Ocean Thermal Energy
Most energy generated from water is tied in some way to the force of gravity. Tides rely on the gravity of the moon as it orbits the Earth while wave energy and traditional hydropower rely more directly on the energy created when water is lifted to a height and allowed to fall with the force of gravity. Ocean thermal energy, however, relies on the difference in temperature between the cool deep water of the ocean and warmer surface water.
The difference in temperature can actually provide power to a heat engine, which can in turn be used to generate electivity. The concept is relatively simple. Warm ocean water is either allowed to boil itself or is used to boil a secondary fluid. The gas that is generated is used to turn a turbine and generate electricity. Cold ocean water is then used to condense the gas back to a liquid so that the cycle can repeat itself.
The process is simple, but the implementation is not. Getting cold water to the surface requires energy, so some of the energy produced from these systems is lost, making them necessarily less efficient than wave, tidal, or traditional hydropower. On the other hand, one of the techniques for getting cold water to the surface involves desalination. Because desalinated water is less dense, it rises on its own. Desalinating water near the ocean floor can be used as a method of brining cold water to the surface. Because this cold water is now fresh water, once it is used to condense the gas in the heat engine it can be used for drinking water. In this way, ocean thermal energy may become attractive in densely populated coastal areas where freshwater is in limited supply.
Like tidal power, the French were also the first to implement technology based on Ocean Thermal Energy Conversion (OTEC). In 1881, Jacques Arsene d’Arsonval proposed using thermal energy to generate power. His student Georges Claude then went on to build the first OTEC plant in Cuba in 1930, producing 22 kilowatts of electricity. Another plant was constructed in 1935, but his time onboard a cargo vessel off of the coast of Brazil. Both systems were destroyed by ocean waves. In 1956, a 3 megawatt plant was constructed by French scientists in Ivory Coast, Africa, but was never finished.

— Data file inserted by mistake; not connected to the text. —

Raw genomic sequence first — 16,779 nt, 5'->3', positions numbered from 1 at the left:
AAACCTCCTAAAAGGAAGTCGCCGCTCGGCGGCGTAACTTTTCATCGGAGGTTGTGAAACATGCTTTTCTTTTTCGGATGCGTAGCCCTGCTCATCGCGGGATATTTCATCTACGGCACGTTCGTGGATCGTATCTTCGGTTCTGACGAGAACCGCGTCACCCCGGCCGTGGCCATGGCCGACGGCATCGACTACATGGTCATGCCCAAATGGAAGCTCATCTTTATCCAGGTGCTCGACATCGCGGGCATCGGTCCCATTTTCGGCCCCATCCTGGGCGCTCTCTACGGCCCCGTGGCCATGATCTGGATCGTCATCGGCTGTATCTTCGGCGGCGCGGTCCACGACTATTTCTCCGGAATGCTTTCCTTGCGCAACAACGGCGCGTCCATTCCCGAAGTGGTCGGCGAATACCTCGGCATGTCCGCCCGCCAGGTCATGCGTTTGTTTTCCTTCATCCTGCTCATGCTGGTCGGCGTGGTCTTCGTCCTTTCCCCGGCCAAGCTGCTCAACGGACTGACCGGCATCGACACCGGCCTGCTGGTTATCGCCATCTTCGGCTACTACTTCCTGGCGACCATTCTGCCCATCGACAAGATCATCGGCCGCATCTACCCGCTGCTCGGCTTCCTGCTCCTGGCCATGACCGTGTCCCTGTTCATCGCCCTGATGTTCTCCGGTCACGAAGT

The only other real implementation of OTEC technology is in the United States where the Natural Energy Laboratory runs a testing facility. The NEL is part of the Hawaii Authority and has developed several small OTEC experiments. The fist was in 1979 and the next in 1999. The 1999 test produced 250 kW and represented the largest implementation of OTEC closed-cycle technology to date.
Close cycle systems use low boiling point liquids (like ammonia) to generate steam. These systems are usually low pressure and so don’t generate a great deal of energy. The 250 kW system mentioned above was a closed-cycle system.
These systems use warmer ocean waters in the tropics by capturing it in a container that is reduced to below atmospheric pressure. The lower pressure allows the water to boil at a low temperature. The generated steam then moves a turbine. The steam is condensed back into water by cold water from the deep ocean. The water now contains no salt and is fit for drinking or irrigation. A 50 kW test plant has been constructed using this technology.
This system uses the low pressures of the open system and the low boiling point liquids of the closed system to produce energy. No major implementations of the hybrid system have been undertaken.